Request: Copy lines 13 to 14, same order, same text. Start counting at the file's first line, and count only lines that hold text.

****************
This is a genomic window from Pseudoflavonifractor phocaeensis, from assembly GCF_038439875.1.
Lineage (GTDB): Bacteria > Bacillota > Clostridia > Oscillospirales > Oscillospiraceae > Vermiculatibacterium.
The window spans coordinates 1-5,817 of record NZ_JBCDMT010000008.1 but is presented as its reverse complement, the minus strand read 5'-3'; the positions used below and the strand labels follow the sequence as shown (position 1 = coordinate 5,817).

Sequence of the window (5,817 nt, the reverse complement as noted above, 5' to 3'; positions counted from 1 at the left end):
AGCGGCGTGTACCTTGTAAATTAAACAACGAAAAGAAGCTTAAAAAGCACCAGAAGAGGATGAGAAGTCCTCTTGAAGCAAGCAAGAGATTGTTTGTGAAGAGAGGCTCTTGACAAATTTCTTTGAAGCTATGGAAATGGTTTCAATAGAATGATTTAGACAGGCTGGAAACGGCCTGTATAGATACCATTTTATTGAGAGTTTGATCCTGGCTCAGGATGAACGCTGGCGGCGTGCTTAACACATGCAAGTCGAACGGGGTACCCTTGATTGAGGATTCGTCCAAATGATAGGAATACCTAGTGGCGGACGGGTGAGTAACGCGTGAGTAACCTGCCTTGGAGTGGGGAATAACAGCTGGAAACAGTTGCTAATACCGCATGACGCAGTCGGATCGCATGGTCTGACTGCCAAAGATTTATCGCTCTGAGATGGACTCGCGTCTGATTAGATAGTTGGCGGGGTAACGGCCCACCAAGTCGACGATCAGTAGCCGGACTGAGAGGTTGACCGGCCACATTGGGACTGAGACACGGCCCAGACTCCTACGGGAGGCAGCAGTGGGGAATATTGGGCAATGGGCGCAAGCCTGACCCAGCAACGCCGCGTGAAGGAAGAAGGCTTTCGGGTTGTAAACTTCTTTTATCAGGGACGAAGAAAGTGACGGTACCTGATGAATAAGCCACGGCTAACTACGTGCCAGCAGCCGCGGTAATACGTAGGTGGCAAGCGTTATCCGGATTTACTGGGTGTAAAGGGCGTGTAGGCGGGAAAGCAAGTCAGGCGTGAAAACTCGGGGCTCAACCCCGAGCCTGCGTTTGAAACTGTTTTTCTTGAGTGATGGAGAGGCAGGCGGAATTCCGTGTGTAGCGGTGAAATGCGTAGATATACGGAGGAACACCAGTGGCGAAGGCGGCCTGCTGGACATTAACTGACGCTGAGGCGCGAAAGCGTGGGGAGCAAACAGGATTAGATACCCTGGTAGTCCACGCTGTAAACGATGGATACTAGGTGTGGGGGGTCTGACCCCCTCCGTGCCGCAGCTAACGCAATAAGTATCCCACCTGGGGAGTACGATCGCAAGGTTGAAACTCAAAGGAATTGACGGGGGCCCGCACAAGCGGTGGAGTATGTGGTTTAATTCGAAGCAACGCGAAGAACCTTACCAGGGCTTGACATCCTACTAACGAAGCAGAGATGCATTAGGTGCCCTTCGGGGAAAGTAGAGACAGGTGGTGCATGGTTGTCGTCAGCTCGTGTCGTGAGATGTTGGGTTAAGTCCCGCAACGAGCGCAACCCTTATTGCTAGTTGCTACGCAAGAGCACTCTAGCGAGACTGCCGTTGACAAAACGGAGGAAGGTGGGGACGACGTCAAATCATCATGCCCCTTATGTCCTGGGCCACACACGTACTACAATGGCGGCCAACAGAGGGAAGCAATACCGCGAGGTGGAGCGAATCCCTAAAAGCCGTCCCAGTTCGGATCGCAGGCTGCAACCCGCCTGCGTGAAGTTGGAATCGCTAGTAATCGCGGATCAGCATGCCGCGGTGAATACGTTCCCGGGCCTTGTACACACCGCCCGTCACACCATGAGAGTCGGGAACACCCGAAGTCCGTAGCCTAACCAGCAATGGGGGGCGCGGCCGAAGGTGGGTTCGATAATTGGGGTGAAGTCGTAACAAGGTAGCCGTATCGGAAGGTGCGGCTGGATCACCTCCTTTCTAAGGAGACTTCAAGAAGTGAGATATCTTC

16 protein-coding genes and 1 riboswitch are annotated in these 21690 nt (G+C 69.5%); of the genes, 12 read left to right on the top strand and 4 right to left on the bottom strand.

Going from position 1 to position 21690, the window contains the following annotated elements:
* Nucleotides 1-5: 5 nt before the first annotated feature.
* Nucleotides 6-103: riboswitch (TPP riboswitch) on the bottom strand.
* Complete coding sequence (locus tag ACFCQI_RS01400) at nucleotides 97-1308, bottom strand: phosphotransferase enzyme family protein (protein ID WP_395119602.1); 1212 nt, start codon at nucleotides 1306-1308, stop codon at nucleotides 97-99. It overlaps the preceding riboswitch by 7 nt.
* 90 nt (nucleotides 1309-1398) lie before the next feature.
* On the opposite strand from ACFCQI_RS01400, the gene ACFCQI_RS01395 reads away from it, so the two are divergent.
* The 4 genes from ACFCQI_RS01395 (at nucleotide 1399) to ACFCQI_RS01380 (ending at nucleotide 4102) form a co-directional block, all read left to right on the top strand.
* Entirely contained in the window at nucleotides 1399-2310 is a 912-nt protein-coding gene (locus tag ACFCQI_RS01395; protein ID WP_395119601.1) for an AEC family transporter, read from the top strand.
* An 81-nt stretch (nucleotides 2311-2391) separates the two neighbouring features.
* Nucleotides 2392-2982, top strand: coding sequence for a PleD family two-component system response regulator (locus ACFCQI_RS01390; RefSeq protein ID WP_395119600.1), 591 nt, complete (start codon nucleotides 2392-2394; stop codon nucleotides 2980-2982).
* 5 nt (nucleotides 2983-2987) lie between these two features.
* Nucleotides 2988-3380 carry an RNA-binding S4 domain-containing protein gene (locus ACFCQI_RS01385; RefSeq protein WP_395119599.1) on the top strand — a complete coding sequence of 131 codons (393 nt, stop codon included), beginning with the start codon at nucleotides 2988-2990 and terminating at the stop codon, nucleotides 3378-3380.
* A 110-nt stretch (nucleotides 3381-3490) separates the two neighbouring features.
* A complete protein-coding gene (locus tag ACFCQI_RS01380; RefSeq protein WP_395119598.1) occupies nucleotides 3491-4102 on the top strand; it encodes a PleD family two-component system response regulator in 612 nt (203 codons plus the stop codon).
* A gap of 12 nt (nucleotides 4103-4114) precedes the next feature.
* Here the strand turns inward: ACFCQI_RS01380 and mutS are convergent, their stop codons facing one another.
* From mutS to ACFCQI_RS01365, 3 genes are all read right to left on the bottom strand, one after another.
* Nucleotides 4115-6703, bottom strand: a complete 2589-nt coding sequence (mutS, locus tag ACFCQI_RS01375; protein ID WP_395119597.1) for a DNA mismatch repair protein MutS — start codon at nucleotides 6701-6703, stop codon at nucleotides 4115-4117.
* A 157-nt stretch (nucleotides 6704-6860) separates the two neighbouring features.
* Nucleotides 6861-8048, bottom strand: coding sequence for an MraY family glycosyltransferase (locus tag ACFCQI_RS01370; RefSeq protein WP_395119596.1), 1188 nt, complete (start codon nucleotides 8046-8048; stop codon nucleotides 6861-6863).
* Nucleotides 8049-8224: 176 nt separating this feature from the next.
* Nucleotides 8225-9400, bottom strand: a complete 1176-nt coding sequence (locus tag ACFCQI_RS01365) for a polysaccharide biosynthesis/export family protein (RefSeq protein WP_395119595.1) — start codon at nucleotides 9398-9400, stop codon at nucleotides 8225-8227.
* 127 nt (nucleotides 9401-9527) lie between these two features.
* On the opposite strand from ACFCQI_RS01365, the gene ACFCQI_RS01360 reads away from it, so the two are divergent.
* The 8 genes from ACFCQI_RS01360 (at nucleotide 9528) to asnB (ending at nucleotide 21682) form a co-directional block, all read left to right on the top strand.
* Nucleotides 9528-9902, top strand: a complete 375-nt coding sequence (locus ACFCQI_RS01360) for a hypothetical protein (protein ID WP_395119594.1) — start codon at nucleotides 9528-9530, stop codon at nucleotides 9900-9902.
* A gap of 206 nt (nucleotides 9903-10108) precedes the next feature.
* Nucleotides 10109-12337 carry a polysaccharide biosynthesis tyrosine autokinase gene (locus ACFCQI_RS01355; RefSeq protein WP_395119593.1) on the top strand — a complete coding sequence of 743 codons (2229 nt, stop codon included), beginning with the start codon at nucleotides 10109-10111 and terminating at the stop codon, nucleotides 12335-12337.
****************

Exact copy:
* The 4 genes from ACFCQI_RS01395 (at nucleotide 1399) to ACFCQI_RS01380 (ending at nucleotide 4102) form a co-directional block, all read left to right on the top strand.
* Entirely contained in the window at nucleotides 1399-2310 is a 912-nt protein-coding gene (locus tag ACFCQI_RS01395; protein ID WP_395119601.1) for an AEC family transporter, read from the top strand.